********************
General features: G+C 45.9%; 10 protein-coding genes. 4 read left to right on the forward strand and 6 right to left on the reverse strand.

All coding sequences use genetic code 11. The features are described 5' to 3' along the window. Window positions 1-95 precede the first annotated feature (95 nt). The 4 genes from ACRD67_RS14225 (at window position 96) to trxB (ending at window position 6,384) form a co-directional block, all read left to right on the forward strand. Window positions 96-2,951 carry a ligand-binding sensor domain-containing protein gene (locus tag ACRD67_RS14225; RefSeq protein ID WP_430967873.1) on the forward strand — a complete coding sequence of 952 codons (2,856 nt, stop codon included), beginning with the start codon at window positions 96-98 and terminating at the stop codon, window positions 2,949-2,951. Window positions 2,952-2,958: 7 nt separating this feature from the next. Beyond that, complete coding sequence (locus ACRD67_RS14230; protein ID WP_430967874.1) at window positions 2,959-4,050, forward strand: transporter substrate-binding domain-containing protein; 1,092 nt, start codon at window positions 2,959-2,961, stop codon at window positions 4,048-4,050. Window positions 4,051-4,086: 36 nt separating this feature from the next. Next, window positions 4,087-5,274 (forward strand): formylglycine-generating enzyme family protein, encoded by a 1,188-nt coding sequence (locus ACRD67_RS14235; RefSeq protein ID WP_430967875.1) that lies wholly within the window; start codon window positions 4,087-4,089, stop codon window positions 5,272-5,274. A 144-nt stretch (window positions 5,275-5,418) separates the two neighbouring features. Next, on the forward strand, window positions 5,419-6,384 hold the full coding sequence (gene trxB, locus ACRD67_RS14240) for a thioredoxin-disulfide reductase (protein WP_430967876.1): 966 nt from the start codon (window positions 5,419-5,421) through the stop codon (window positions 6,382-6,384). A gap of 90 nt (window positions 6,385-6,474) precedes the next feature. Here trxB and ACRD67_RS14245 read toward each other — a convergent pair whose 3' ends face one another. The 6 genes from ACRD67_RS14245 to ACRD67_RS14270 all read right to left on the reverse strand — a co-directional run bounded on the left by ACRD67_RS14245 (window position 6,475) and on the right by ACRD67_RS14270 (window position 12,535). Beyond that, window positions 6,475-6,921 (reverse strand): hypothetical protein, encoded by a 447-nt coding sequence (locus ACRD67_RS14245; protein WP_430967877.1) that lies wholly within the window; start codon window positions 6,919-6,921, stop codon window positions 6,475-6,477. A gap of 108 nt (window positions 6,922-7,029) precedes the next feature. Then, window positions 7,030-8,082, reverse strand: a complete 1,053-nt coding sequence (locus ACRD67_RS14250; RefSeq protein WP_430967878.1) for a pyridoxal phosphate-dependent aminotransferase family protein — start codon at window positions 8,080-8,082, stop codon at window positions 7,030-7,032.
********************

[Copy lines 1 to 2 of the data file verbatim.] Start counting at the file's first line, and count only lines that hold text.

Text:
General features: G+C 45.9%; 10 protein-coding genes. 4 read left to right on the forward strand and 6 right to left on the reverse strand.

All coding sequences use genetic code 11. The features are described 5' to 3' along the window. Window positions 1-95 precede the first annotated feature (95 nt). The 4 genes from ACRD67_RS14225 (at window position 96) to trxB (ending at window position 6,384) form a co-directional block, all read left to right on the forward strand. Window positions 96-2,951 carry a ligand-binding sensor domain-containing protein gene (locus tag ACRD67_RS14225; RefSeq protein ID WP_430967873.1) on the forward strand — a complete coding sequence of 952 codons (2,856 nt, stop codon included), beginning with the start codon at window positions 96-98 and terminating at the stop codon, window positions 2,949-2,951. Window positions 2,952-2,958: 7 nt separating this feature from the next. Beyond that, complete coding sequence (locus ACRD67_RS14230; protein ID WP_430967874.1) at window positions 2,959-4,050, forward strand: transporter substrate-binding domain-containing protein; 1,092 nt, start codon at window positions 2,959-2,961, stop codon at window positions 4,048-4,050. Window positions 4,051-4,086: 36 nt separating this feature from the next. Next, window positions 4,087-5,274 (forward strand): formylglycine-generating enzyme family protein, encoded by a 1,188-nt coding sequence (locus ACRD67_RS14235; RefSeq protein ID WP_430967875.1) that lies wholly within the window; start codon window positions 4,087-4,089, stop codon window positions 5,272-5,274. A 144-nt stretch (window positions 5,275-5,418) separates the two neighbouring features. Next, on the forward strand, window positions 5,419-6,384 hold the full coding sequence (gene trxB, locus ACRD67_RS14240) for a thioredoxin-disulfide reductase (protein WP_430967876.1): 966 nt from the start codon (window positions 5,419-5,421) through the stop codon (window positions 6,382-6,384). A gap of 90 nt (window positions 6,385-6,474) precedes the next feature. Here trxB and ACRD67_RS14245 read toward each other — a convergent pair whose 3' ends face one another. The 6 genes from ACRD67_RS14245 to ACRD67_RS14270 all read right to left on the reverse strand — a co-directional run bounded on the left by ACRD67_RS14245 (window position 6,475) and on the right by ACRD67_RS14270 (window position 12,535). Beyond that, window positions 6,475-6,921 (reverse strand): hypothetical protein, encoded by a 447-nt coding sequence (locus ACRD67_RS14245; protein WP_430967877.1) that lies wholly within the window; start codon window positions 6,919-6,921, stop codon window positions 6,475-6,477. A gap of 108 nt (window positions 6,922-7,029) precedes the next feature. Then, window positions 7,030-8,082, reverse strand: a complete 1,053-nt coding sequence (locus ACRD67_RS14250; RefSeq protein WP_430967878.1) for a pyridoxal phosphate-dependent aminotransferase family protein — start codon at window positions 8,080-8,082, stop codon at window positions 7,030-7,032.